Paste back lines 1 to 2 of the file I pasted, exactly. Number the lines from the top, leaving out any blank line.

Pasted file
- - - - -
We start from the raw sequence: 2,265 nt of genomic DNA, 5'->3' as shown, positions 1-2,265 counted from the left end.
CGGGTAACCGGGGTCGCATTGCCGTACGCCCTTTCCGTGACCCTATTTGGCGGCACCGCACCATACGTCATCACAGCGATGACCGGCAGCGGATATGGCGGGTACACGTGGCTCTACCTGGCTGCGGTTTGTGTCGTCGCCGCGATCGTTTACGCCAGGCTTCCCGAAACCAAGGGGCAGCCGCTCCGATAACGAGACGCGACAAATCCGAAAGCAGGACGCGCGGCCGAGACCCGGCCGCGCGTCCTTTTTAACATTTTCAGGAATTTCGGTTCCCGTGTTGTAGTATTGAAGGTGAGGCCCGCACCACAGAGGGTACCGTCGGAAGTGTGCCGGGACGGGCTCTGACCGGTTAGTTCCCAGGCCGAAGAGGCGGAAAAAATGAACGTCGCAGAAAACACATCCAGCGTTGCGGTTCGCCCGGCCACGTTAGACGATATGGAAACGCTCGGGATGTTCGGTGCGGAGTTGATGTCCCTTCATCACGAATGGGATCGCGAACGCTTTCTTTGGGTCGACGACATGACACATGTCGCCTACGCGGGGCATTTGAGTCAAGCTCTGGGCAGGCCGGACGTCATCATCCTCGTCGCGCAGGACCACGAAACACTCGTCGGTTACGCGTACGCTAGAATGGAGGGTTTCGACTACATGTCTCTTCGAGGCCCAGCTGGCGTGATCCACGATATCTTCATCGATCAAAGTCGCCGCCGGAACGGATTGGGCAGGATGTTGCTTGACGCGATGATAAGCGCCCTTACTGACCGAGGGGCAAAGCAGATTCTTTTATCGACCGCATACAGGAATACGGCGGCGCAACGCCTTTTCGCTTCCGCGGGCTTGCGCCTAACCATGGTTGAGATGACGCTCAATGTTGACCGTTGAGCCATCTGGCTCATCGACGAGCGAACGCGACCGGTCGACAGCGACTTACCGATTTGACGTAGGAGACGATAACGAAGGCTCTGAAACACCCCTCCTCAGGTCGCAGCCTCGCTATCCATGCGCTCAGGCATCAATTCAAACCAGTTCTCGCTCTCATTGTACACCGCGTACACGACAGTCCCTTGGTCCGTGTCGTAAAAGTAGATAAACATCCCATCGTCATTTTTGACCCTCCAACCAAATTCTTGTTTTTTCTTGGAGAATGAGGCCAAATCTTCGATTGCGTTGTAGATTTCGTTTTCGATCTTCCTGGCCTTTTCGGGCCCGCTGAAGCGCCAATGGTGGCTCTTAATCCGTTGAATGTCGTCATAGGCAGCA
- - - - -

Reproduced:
We start from the raw sequence: 2,265 nt of genomic DNA, 5'->3' as shown, positions 1-2,265 counted from the left end.
CGGGTAACCGGGGTCGCATTGCCGTACGCCCTTTCCGTGACCCTATTTGGCGGCACCGCACCATACGTCATCACAGCGATGACCGGCAGCGGATATGGCGGGTACACGTGGCTCTACCTGGCTGCGGTTTGTGTCGTCGCCGCGATCGTTTACGCCAGGCTTCCCGAAACCAAGGGGCAGCCGCTCCGATAACGAGACGCGACAAATCCGAAAGCAGGACGCGCGGCCGAGACCCGGCCGCGCGTCCTTTTTAACATTTTCAGGAATTTCGGTTCCCGTGTTGTAGTATTGAAGGTGAGGCCCGCACCACAGAGGGTACCGTCGGAAGTGTGCCGGGACGGGCTCTGACCGGTTAGTTCCCAGGCCGAAGAGGCGGAAAAAATGAACGTCGCAGAAAACACATCCAGCGTTGCGGTTCGCCCGGCCACGTTAGACGATATGGAAACGCTCGGGATGTTCGGTGCGGAGTTGATGTCCCTTCATCACGAATGGGATCGCGAACGCTTTCTTTGGGTCGACGACATGACACATGTCGCCTACGCGGGGCATTTGAGTCAAGCTCTGGGCAGGCCGGACGTCATCATCCTCGTCGCGCAGGACCACGAAACACTCGTCGGTTACGCGTACGCTAGAATGGAGGGTTTCGACTACATGTCTCTTCGAGGCCCAGCTGGCGTGATCCACGATATCTTCATCGATCAAAGTCGCCGCCGGAACGGATTGGGCAGGATGTTGCTTGACGCGATGATAAGCGCCCTTACTGACCGAGGGGCAAAGCAGATTCTTTTATCGACCGCATACAGGAATACGGCGGCGCAACGCCTTTTCGCTTCCGCGGGCTTGCGCCTAACCATGGTTGAGATGACGCTCAATGTTGACCGTTGAGCCATCTGGCTCATCGACGAGCGAACGCGACCGGTCGACAGCGACTTACCGATTTGACGTAGGAGACGATAACGAAGGCTCTGAAACACCCCTCCTCAGGTCGCAGCCTCGCTATCCATGCGCTCAGGCATCAATTCAAACCAGTTCTCGCTCTCATTGTACACCGCGTACACGACAGTCCCTTGGTCCGTGTCGTAAAAGTAGATAAACATCCCATCGTCATTTTTGACCCTCCAACCAAATTCTTGTTTTTTCTTGGAGAATGAGGCCAAATCTTCGATTGCGTTGTAGATTTCGTTTTCGATCTTCCTGGCCTTTTCGGGCCCGCTGAAGCGCCAATGGTGGCTCTTAATCCGTTGAATGTCGTCATAGGCAGCA